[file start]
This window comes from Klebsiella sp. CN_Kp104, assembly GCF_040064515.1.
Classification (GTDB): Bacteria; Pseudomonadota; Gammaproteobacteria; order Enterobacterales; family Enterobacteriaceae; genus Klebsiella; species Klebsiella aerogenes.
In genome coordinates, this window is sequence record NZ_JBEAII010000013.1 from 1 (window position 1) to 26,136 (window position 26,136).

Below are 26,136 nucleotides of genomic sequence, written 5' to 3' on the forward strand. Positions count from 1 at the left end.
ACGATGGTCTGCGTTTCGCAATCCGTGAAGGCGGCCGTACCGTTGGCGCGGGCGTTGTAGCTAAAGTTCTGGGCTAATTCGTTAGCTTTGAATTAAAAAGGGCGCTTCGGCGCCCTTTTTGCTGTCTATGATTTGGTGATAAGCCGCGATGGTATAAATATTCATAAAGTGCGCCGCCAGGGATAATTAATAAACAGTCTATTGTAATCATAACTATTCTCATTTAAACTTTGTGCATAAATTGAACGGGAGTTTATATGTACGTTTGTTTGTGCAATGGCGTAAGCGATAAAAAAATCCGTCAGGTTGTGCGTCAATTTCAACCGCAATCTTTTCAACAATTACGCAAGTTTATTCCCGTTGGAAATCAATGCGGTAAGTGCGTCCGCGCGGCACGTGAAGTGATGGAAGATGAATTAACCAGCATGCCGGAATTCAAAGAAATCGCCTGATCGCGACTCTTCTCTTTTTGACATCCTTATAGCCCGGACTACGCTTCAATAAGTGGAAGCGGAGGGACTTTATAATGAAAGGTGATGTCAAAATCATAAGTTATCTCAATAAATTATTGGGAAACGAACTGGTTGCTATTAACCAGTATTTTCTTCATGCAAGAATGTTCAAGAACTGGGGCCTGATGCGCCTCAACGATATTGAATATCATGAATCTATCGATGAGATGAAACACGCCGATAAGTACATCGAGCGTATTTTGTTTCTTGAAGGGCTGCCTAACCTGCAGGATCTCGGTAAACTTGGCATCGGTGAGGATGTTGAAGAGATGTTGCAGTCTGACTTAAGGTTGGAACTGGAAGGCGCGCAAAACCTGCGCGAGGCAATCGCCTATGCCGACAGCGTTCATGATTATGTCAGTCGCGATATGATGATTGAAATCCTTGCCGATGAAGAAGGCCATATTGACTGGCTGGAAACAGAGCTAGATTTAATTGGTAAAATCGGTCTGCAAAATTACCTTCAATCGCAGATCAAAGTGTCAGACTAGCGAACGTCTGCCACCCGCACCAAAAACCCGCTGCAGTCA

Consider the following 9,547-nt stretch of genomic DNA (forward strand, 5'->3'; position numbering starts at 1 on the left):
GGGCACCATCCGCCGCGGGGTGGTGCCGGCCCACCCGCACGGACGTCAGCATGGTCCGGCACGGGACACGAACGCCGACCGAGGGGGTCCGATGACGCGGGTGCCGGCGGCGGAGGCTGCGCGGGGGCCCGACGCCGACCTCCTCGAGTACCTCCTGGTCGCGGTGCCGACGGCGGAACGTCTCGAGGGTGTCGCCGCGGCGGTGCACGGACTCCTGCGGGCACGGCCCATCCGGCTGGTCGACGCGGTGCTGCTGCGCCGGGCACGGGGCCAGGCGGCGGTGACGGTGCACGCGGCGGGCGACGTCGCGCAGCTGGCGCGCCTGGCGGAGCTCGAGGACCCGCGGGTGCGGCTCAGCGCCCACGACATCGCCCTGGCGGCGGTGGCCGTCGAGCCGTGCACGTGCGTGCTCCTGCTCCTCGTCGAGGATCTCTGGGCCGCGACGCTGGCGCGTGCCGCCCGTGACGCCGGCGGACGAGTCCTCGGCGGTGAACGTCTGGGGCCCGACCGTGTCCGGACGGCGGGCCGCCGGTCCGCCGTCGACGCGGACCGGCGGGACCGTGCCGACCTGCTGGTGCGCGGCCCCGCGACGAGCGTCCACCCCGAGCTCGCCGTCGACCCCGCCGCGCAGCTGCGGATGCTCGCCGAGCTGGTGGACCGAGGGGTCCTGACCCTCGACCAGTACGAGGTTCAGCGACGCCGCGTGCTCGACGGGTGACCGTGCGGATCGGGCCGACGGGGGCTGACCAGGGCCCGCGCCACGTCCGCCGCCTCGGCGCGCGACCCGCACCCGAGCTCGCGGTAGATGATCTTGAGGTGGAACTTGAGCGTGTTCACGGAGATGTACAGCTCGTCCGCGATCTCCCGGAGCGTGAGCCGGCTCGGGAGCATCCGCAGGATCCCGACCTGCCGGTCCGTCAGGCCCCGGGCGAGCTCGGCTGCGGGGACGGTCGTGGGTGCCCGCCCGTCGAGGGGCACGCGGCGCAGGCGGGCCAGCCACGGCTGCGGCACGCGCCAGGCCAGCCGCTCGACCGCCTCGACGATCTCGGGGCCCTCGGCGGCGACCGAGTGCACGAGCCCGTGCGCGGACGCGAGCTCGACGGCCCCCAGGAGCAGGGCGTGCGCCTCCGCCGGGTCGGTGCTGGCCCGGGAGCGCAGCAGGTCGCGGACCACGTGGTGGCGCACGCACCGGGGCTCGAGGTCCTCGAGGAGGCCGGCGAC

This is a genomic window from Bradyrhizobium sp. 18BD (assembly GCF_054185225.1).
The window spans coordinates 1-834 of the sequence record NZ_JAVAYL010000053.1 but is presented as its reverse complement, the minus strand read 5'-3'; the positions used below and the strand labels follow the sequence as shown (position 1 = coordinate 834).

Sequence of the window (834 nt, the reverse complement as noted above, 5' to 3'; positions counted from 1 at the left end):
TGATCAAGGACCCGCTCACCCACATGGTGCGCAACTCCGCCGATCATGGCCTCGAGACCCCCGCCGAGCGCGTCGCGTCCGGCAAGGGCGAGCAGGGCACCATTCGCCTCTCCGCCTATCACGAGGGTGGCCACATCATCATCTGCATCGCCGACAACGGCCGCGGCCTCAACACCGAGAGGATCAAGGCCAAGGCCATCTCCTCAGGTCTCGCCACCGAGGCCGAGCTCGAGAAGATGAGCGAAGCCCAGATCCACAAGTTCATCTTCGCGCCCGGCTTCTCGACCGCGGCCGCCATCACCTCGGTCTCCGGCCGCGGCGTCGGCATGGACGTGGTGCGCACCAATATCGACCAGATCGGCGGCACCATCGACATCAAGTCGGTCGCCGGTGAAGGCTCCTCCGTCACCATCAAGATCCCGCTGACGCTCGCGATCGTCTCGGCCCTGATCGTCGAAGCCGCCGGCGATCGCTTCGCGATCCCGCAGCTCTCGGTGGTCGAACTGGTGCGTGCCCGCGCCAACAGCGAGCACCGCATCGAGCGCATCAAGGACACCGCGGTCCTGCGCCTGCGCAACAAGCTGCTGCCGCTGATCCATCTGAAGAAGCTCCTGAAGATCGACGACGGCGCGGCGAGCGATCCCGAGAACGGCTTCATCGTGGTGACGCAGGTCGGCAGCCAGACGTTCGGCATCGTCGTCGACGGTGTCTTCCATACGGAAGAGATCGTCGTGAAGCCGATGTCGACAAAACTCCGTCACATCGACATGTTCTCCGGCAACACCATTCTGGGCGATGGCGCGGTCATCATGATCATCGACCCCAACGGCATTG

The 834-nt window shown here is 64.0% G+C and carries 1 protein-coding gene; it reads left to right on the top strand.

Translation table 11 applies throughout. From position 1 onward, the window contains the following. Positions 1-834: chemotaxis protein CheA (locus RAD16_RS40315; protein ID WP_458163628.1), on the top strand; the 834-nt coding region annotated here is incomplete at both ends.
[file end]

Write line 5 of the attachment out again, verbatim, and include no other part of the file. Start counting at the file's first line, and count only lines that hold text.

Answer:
ACGATGGTCTGCGTTTCGCAATCCGTGAAGGCGGCCGTACCGTTGGCGCGGGCGTTGTAGCTAAAGTTCTGGGCTAATTCGTTAGCTTTGAATTAAAAAGGGCGCTTCGGCGCCCTTTTTGCTGTCTATGATTTGGTGATAAGCCGCGATGGTATAAATATTCATAAAGTGCGCCGCCAGGGATAATTAATAAACAGTCTATTGTAATCATAACTATTCTCATTTAAACTTTGTGCATAAATTGAACGGGAGTTTATATGTACGTTTGTTTGTGCAATGGCGTAAGCGATAAAAAAATCCGTCAGGTTGTGCGTCAATTTCAACCGCAATCTTTTCAACAATTACGCAAGTTTATTCCCGTTGGAAATCAATGCGGTAAGTGCGTCCGCGCGGCACGTGAAGTGATGGAAGATGAATTAACCAGCATGCCGGAATTCAAAGAAATCGCCTGATCGCGACTCTTCTCTTTTTGACATCCTTATAGCCCGGACTACGCTTCAATAAGTGGAAGCGGAGGGACTTTATAATGAAAGGTGATGTCAAAATCATAAGTTATCTCAATAAATTATTGGGAAACGAACTGGTTGCTATTAACCAGTATTTTCTTCATGCAAGAATGTTCAAGAACTGGGGCCTGATGCGCCTCAACGATATTGAATATCATGAATCTATCGATGAGATGAAACACGCCGATAAGTACATCGAGCGTATTTTGTTTCTTGAAGGGCTGCCTAACCTGCAGGATCTCGGTAAACTTGGCATCGGTGAGGATGTTGAAGAGATGTTGCAGTCTGACTTAAGGTTGGAACTGGAAGGCGCGCAAAACCTGCGCGAGGCAATCGCCTATGCCGACAGCGTTCATGATTATGTCAGTCGCGATATGATGATTGAAATCCTTGCCGATGAAGAAGGCCATATTGACTGGCTGGAAACAGAGCTAGATTTAATTGGTAAAATCGGTCTGCAAAATTACCTTCAATCGCAGATCAAAGTGTCAGACTAGCGAACGTCTGCCACCCGCACCAAAAACCCGCTGCAGTCA